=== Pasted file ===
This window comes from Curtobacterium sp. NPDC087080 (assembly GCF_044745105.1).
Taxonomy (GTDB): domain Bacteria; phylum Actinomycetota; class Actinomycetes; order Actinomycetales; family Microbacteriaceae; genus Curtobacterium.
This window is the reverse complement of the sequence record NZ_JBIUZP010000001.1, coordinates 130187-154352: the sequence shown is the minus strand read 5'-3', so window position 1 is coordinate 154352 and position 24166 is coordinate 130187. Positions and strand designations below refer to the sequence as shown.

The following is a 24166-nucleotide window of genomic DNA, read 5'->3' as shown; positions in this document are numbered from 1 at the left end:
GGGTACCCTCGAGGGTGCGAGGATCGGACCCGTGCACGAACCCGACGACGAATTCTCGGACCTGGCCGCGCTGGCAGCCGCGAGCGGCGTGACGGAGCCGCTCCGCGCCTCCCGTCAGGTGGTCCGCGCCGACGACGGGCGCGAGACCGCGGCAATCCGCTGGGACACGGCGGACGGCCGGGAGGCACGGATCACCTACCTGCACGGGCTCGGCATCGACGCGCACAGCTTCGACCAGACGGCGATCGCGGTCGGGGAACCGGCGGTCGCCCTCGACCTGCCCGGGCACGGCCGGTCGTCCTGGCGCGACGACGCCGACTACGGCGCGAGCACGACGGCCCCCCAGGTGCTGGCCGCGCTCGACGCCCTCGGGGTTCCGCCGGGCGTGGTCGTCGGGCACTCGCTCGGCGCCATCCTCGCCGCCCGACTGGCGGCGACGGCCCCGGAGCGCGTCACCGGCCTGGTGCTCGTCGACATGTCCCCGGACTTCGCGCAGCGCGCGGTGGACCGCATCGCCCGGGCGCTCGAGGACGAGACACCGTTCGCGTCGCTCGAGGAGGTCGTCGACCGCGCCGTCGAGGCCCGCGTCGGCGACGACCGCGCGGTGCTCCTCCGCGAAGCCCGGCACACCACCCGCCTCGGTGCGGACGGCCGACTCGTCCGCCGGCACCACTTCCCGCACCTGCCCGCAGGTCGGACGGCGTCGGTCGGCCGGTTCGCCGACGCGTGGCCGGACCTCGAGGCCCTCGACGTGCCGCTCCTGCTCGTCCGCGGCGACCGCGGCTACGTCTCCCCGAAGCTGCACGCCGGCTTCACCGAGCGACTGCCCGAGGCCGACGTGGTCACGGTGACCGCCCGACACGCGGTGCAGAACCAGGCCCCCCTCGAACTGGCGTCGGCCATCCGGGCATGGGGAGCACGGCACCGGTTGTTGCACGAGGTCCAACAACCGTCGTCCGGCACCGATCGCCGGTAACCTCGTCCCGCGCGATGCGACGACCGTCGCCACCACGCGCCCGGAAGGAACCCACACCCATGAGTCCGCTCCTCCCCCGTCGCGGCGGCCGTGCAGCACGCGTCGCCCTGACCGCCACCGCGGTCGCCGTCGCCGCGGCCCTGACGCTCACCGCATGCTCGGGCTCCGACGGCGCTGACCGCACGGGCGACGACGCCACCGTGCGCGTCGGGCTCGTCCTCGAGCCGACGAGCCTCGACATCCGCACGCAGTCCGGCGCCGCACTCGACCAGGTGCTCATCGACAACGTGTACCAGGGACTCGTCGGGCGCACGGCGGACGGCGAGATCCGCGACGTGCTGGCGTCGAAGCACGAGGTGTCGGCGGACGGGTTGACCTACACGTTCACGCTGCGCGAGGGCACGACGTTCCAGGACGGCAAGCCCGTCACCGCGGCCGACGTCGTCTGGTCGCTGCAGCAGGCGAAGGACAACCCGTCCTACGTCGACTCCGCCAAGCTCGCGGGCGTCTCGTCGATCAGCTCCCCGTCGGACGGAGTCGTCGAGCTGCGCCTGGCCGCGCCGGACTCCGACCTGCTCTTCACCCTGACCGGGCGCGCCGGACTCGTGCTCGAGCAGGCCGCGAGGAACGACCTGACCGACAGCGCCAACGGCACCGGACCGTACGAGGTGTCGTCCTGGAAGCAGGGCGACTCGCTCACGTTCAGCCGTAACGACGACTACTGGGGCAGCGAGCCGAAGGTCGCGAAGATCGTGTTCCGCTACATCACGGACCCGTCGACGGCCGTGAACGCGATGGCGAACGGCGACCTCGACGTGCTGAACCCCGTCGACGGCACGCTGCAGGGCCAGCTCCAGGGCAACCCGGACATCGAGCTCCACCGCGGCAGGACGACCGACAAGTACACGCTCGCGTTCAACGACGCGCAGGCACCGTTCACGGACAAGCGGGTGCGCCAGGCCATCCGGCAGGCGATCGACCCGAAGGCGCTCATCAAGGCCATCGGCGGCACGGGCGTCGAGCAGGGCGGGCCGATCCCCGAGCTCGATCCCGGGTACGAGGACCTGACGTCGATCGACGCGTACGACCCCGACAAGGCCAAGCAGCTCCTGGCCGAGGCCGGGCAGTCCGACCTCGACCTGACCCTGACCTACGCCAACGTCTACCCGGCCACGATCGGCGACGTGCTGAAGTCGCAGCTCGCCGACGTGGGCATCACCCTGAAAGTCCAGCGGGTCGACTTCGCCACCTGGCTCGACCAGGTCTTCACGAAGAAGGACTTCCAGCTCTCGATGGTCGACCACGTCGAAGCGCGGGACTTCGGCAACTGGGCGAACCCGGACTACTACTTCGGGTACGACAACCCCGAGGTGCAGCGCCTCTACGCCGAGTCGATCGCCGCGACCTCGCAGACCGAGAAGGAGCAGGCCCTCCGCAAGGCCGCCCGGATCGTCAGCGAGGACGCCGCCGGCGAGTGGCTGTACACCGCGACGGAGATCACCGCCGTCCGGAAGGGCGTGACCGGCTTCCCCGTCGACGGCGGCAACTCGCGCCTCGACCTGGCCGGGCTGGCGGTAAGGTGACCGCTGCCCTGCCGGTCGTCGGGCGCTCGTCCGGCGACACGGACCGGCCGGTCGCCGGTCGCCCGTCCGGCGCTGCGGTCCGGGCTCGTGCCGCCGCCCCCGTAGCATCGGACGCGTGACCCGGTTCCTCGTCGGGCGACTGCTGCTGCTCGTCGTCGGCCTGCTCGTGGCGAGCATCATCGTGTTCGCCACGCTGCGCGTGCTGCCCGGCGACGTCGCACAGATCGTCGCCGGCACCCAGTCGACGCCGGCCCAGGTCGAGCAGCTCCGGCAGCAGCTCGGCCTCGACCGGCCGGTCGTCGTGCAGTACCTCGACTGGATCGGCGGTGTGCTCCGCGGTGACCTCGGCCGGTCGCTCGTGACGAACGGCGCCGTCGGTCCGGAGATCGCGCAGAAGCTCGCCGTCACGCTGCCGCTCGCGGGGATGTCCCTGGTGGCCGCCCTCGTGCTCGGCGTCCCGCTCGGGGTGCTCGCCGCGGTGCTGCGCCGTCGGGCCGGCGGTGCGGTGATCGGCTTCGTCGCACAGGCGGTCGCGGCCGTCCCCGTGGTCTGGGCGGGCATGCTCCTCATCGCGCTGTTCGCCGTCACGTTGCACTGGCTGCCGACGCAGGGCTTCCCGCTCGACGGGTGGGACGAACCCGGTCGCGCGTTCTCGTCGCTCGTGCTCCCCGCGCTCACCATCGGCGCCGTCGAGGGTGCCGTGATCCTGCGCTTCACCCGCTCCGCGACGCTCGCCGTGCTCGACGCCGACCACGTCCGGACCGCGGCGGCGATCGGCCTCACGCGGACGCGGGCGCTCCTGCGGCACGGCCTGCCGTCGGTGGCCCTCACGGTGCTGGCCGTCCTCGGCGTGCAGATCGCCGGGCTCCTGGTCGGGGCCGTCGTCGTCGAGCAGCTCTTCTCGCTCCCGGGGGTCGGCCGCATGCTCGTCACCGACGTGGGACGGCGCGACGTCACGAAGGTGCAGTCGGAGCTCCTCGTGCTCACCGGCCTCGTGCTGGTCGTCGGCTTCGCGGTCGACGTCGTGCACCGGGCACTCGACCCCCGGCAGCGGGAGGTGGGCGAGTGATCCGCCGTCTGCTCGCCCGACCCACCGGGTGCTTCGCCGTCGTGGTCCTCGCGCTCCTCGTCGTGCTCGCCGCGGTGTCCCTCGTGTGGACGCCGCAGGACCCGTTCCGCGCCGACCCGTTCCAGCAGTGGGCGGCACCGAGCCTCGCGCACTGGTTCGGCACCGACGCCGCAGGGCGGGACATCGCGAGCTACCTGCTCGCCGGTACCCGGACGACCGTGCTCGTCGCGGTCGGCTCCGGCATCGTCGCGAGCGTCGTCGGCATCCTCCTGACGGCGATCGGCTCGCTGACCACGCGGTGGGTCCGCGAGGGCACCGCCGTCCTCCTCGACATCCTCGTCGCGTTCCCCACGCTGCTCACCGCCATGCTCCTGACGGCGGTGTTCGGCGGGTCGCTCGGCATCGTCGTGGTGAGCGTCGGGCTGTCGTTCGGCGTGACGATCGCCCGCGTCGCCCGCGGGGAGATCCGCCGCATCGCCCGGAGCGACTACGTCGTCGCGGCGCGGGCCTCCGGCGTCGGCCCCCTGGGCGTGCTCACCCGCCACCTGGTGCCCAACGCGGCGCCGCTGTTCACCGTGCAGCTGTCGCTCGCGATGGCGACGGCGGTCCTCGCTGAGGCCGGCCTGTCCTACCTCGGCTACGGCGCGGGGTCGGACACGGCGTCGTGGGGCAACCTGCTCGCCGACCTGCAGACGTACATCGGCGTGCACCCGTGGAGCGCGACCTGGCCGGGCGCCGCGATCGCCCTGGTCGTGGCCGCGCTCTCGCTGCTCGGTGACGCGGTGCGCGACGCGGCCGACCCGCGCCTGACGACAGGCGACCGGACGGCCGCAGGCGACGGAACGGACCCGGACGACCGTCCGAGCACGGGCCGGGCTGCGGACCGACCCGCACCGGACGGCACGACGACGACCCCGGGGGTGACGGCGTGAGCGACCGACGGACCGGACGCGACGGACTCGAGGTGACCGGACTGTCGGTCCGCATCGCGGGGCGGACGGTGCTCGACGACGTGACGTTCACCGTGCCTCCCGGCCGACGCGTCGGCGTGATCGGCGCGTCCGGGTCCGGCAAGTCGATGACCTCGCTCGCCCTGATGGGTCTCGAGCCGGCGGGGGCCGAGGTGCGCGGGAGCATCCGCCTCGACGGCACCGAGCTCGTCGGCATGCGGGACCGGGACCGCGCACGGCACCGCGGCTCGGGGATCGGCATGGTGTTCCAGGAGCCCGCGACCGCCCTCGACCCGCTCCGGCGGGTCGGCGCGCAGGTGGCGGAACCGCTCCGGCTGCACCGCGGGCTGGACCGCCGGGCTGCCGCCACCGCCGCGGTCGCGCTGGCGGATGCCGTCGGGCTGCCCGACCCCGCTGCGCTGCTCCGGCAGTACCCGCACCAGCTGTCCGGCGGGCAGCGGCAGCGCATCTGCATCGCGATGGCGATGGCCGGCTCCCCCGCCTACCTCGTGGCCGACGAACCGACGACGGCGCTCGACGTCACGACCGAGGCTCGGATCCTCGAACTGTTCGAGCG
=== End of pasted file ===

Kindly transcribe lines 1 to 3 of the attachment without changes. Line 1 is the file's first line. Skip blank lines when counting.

This window comes from Curtobacterium sp. NPDC087080 (assembly GCF_044745105.1).
Taxonomy (GTDB): domain Bacteria; phylum Actinomycetota; class Actinomycetes; order Actinomycetales; family Microbacteriaceae; genus Curtobacterium.
This window is the reverse complement of the sequence record NZ_JBIUZP010000001.1, coordinates 130187-154352: the sequence shown is the minus strand read 5'-3', so window position 1 is coordinate 154352 and position 24166 is coordinate 130187. Positions and strand designations below refer to the sequence as shown.